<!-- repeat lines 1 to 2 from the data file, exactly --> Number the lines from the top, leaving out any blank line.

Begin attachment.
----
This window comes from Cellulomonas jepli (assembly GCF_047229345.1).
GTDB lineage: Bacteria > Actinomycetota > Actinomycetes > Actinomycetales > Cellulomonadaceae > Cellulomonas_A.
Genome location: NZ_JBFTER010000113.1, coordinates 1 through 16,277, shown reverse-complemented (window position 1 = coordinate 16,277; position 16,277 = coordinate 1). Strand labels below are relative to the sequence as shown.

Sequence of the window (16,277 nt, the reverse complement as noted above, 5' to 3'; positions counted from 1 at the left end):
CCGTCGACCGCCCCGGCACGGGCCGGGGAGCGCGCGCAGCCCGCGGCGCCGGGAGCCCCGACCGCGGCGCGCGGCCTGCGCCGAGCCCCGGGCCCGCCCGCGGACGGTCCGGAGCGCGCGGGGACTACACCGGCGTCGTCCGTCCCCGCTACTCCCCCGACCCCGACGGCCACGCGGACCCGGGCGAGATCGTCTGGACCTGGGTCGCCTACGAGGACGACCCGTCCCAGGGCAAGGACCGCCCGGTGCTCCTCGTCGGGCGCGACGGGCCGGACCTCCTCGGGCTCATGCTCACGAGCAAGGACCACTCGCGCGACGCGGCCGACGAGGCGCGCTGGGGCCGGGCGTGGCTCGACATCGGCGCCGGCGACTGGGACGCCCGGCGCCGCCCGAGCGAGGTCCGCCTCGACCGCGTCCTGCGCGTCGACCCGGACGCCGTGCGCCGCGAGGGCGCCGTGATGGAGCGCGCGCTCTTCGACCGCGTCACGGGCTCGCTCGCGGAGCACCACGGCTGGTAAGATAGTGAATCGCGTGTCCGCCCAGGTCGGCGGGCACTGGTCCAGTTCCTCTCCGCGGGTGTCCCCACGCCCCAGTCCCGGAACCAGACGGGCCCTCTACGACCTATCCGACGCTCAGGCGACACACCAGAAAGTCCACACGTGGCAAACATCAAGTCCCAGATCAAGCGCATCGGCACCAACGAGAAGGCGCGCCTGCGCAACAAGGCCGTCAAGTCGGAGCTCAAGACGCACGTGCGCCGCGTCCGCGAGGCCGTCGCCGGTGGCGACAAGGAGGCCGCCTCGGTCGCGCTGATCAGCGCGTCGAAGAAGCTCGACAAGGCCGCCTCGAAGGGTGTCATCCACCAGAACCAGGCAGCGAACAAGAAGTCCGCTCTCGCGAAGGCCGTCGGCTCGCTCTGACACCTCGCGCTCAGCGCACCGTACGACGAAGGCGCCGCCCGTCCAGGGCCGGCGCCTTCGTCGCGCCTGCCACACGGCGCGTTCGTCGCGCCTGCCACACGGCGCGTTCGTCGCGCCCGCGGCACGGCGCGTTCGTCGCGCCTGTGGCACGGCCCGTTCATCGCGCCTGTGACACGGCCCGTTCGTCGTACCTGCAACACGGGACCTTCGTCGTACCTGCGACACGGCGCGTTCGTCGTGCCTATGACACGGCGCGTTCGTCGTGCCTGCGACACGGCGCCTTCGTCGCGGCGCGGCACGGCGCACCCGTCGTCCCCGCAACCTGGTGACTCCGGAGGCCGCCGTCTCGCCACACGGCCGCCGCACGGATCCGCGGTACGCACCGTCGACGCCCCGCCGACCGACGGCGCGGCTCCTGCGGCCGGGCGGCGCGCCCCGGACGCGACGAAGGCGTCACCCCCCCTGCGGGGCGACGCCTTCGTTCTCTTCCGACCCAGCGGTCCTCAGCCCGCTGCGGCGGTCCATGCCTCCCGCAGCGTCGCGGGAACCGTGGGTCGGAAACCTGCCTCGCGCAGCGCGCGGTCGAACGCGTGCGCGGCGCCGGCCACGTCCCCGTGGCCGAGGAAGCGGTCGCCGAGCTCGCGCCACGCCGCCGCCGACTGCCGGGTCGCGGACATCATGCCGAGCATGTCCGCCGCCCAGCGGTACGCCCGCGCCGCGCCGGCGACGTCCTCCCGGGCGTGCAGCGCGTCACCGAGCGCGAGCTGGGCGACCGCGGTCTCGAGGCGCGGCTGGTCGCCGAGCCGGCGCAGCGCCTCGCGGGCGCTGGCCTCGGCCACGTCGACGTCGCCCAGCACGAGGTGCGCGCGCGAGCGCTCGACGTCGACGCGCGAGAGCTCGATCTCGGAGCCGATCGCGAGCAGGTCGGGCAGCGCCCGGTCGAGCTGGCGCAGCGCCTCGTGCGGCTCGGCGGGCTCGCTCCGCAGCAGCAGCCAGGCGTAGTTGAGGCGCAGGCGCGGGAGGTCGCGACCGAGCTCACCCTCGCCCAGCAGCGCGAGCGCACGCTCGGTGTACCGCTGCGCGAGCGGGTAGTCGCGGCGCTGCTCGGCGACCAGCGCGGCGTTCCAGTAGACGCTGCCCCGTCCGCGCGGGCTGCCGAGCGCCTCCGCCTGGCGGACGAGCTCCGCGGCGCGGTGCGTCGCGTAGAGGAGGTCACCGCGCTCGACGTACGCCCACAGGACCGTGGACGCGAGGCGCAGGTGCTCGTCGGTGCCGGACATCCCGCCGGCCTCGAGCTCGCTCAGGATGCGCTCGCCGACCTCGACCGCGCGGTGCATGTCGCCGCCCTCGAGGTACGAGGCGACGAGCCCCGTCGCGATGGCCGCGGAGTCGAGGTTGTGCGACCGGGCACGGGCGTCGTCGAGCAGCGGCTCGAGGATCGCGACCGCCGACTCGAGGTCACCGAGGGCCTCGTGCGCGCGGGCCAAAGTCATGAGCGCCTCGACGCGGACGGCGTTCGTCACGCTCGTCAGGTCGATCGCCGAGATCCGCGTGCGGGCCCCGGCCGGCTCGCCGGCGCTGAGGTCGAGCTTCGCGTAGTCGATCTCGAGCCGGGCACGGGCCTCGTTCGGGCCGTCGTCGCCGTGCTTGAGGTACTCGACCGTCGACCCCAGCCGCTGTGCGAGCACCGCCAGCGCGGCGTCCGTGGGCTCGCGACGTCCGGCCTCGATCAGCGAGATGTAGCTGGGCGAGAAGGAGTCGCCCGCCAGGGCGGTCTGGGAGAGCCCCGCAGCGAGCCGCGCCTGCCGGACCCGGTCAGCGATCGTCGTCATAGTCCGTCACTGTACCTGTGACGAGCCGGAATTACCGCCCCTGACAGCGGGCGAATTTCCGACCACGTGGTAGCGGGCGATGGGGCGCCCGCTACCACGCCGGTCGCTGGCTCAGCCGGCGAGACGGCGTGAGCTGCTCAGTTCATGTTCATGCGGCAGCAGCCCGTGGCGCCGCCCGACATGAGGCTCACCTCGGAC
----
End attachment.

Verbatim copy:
This window comes from Cellulomonas jepli (assembly GCF_047229345.1).
GTDB lineage: Bacteria > Actinomycetota > Actinomycetes > Actinomycetales > Cellulomonadaceae > Cellulomonas_A.